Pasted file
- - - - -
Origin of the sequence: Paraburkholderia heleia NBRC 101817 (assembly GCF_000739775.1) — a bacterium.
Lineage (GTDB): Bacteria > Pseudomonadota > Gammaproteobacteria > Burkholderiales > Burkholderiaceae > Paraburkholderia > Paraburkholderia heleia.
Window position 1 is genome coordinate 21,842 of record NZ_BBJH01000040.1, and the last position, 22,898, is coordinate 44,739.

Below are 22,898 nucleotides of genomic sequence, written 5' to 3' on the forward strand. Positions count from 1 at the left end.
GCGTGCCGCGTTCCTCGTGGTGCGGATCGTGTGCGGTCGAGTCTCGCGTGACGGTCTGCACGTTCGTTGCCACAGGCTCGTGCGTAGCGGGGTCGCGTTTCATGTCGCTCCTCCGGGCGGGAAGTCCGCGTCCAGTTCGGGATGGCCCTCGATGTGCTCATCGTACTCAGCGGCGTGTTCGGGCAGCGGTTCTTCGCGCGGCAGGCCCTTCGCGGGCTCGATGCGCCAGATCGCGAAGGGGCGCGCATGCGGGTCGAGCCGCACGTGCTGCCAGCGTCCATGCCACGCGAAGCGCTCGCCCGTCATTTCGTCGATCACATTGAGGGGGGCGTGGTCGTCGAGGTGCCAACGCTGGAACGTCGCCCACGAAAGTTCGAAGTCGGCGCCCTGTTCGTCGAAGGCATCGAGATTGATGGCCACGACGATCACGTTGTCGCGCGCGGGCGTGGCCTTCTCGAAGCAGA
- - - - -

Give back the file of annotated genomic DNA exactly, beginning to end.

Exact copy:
Origin of the sequence: Paraburkholderia heleia NBRC 101817 (assembly GCF_000739775.1) — a bacterium.
Lineage (GTDB): Bacteria > Pseudomonadota > Gammaproteobacteria > Burkholderiales > Burkholderiaceae > Paraburkholderia > Paraburkholderia heleia.
Window position 1 is genome coordinate 21,842 of record NZ_BBJH01000040.1, and the last position, 22,898, is coordinate 44,739.

Below are 22,898 nucleotides of genomic sequence, written 5' to 3' on the forward strand. Positions count from 1 at the left end.
GCGTGCCGCGTTCCTCGTGGTGCGGATCGTGTGCGGTCGAGTCTCGCGTGACGGTCTGCACGTTCGTTGCCACAGGCTCGTGCGTAGCGGGGTCGCGTTTCATGTCGCTCCTCCGGGCGGGAAGTCCGCGTCCAGTTCGGGATGGCCCTCGATGTGCTCATCGTACTCAGCGGCGTGTTCGGGCAGCGGTTCTTCGCGCGGCAGGCCCTTCGCGGGCTCGATGCGCCAGATCGCGAAGGGGCGCGCATGCGGGTCGAGCCGCACGTGCTGCCAGCGTCCATGCCACGCGAAGCGCTCGCCCGTCATTTCGTCGATCACATTGAGGGGGGCGTGGTCGTCGAGGTGCCAACGCTGGAACGTCGCCCACGAAAGTTCGAAGTCGGCGCCCTGTTCGTCGAAGGCATCGAGATTGATGGCCACGACGATCACGTTGTCGCGCGCGGGCGTGGCCTTCTCGAAGCAGA